Global Wealth: Top Findings
There is some good news—global wealth grew significantly between 1995 and 2018 and middle-income countries are catching up to high-income countries, mainly due to rapid growth in Asia. Upper-middle-income countries saw their total wealth more than double over this period.
Growth of Total Wealth per Capita, 1995–2018
However, a closer look at the wealth accounts paints a more concerning picture. Unfortunately, inequality between countries persists. Between 1995 and 2018, low-income countries’ share of global wealth hardly changed, remaining below 1 percent despite being home to about 8 percent of the world’s population. When looking at wealth per capita, a good indicator of sustainability, trends are also troubling. In 26 countries, wealth per capita actually declined between 1995 and 2018, and almost half of these were in Sub-Saharan Africa.
Although wealth is growing globally, in some countries this may be at the expense of future prosperity. Where wealth in some asset categories is falling despite rising GDP, growth may be unsustainable. Declining wealth per capita breaks a core principle of sustainability: that future generations be left no worse off than current generations.
Changes in Total Wealth and per Capita Wealth, 1995–2018
Renewable Natural Capital
Renewable natural capital, such as forests, cropland, and ocean resources, forms a very large share of wealth for low-income countries. This type of capital provides critical ecosystem services that underpin livelihoods and economies. This means that it is of even greater importance for sustainable socioeconomic development and poverty reduction to manage this wealth carefully and not deplete natural assets for a short-term income boost.
Although in terms of value, wealth in renewable natural capital is growing, its share of total wealth is decreasing and being further threatened by climate change. Among low- and middle-income countries forest wealth per capita has declined 8 percent from 1995 to 2018 largely due to degradation and agricultural conversion. Globally, the value of fish stocks collapsed by 83 percent due to poor management and overfishing. However, mangrove flood protection services have grown more than 2.5 times in value to over $547 billion. The value of protected areas has also rapidly increased. Investments in these types of natural capital could help countries increase their resilience and build future wealth.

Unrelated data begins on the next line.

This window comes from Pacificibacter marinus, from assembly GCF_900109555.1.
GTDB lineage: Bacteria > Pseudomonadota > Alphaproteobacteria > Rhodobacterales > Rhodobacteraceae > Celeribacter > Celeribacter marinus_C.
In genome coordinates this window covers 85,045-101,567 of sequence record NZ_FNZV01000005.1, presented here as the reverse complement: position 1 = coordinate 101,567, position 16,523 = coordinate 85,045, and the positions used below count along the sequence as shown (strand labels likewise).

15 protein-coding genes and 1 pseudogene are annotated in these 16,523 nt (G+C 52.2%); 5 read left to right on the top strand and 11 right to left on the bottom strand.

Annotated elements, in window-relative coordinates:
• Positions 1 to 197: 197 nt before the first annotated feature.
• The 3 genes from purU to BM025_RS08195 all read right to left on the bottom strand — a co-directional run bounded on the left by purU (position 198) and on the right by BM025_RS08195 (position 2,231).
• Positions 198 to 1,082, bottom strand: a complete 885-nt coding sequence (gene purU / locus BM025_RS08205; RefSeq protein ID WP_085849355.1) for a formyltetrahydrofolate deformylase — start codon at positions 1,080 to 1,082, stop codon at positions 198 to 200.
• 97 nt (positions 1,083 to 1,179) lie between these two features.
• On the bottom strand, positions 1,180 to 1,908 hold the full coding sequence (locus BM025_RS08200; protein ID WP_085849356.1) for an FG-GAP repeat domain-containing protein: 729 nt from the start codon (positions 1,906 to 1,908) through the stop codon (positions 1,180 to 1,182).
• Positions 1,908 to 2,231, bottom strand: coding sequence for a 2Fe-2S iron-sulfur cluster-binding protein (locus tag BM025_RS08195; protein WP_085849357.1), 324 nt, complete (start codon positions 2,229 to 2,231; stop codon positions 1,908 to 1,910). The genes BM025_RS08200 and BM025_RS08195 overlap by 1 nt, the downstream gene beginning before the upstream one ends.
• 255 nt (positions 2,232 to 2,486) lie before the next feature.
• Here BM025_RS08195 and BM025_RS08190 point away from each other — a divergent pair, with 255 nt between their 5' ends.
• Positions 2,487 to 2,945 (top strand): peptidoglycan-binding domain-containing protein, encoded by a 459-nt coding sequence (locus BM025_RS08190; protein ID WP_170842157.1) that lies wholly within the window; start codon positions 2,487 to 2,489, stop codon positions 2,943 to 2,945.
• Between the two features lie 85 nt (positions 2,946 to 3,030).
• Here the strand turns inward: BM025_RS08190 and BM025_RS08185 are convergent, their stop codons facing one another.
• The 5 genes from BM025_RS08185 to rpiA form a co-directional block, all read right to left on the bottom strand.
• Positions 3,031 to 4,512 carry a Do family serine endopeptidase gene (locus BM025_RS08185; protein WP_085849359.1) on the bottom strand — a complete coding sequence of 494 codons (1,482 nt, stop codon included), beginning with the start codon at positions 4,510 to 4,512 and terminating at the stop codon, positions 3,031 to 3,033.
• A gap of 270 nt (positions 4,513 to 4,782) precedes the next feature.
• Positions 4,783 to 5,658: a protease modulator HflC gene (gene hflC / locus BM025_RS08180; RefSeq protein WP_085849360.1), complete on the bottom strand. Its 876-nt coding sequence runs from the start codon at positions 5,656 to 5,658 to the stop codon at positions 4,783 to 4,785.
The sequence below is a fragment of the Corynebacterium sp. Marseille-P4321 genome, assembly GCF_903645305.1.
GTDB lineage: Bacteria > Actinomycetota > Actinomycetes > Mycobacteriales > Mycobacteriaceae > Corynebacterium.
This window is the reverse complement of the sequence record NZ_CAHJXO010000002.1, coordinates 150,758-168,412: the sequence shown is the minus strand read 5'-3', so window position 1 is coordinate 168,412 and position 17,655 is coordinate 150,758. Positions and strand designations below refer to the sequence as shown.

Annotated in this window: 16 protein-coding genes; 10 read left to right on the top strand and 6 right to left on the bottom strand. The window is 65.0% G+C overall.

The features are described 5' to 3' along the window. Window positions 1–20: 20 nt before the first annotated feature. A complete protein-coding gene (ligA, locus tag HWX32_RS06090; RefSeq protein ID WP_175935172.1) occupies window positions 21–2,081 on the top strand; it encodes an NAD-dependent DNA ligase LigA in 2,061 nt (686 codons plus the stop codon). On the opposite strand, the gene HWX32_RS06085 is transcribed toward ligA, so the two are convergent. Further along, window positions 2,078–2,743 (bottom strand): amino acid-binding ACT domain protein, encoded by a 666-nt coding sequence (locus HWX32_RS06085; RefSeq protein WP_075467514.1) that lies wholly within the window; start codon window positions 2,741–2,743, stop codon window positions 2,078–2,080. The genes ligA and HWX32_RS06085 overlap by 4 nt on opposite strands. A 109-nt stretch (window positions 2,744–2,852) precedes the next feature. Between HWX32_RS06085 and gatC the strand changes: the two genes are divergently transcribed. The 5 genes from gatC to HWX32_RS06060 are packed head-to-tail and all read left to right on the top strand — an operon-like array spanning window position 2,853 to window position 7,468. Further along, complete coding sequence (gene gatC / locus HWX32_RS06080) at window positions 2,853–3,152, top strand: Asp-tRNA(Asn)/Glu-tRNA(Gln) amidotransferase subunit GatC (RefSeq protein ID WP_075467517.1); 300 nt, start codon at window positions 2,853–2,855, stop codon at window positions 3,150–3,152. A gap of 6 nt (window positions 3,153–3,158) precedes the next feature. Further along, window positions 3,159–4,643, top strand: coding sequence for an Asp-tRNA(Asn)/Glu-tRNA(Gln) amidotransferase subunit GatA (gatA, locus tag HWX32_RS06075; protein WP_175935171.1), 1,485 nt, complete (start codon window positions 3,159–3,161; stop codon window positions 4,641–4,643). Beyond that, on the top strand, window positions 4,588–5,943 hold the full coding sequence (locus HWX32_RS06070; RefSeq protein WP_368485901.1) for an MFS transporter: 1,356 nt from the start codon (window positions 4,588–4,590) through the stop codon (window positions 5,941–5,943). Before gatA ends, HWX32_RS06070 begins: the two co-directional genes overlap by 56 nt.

Although renewable energy is not yet valued in this edition of the report, water, wind, and solar energy represent a potentially large wealth of nations. Better climate and energy policies, for example pricing carbon emissions, could quickly unlock significant value of renewable energy assets.
Renewable Natural Capital: Wealth per Capita Value in 2018 versus Share of Total Wealth
Nonrenewable Natural Capital
Countries with a disproportionate share of wealth coming from individual assets, particularly subsoil resources such as oil, gas, and minerals, have faced volatile and even declining wealth, mainly due to falling commodity prices. Historically, environmentally harmful forms of capital, like carbon-emitting fossil fuels, are often overvalued, creating market incentives to over-invest in these assets. The low-carbon transition poses economic risks to countries that are overly dependent on nonrenewable capital, particularly fossil fuels, and increases the importance of asset diversification. The report finds that the low-carbon transition could lower the global value of fossil fuel assets by US$4.4 trillion to US$6.2 trillion (by 13 - 18 percent) between 2018 and 2050. Countries can manage this risk by reinvesting wealth from fossil fuels into the other types of wealth – for example, human capital - away from fossil fuel value chains.
Human capital, estimated as the expected lifetime earnings of the population, is the largest source of worldwide wealth, comprising 64 percent of total global wealth in 2018. Middle income countries have increased their investment in human capital and in turn saw significant increases in their share of global human capital wealth. Human capital generally makes up a greater share of wealth as countries reach higher levels of economic development, with the exception of high-income countries that are dependent on fossil fuel wealth, which have the lowest share of human capital. However, total human capital is constrained by gender gaps. Little progress has been made toward greater gender parity over the past 25 years. Globally, women accounted for only 37 percent of human capital in 2018, only 2 percentage points greater than in 1995. Women account for less than 40 percent of human capital at all levels of development.
Annual Growth Rate of Human Capital per Capita, 1995–2018
Pollution of outdoor and indoor air is also constraining the potential of human capital. If there were no premature deaths from air pollution, global human capital would have been about 0.3 percent higher in 2018.
Although the long-term impacts of the COVID-19 pandemic remain to be seen, low-income countries are expected to experience the most severe impacts, with a loss of 14 percent of their total human capital compared to 2018. As a share of human capital, Sub-Saharan Africa and South Asia are expected to suffer the greatest setbacks.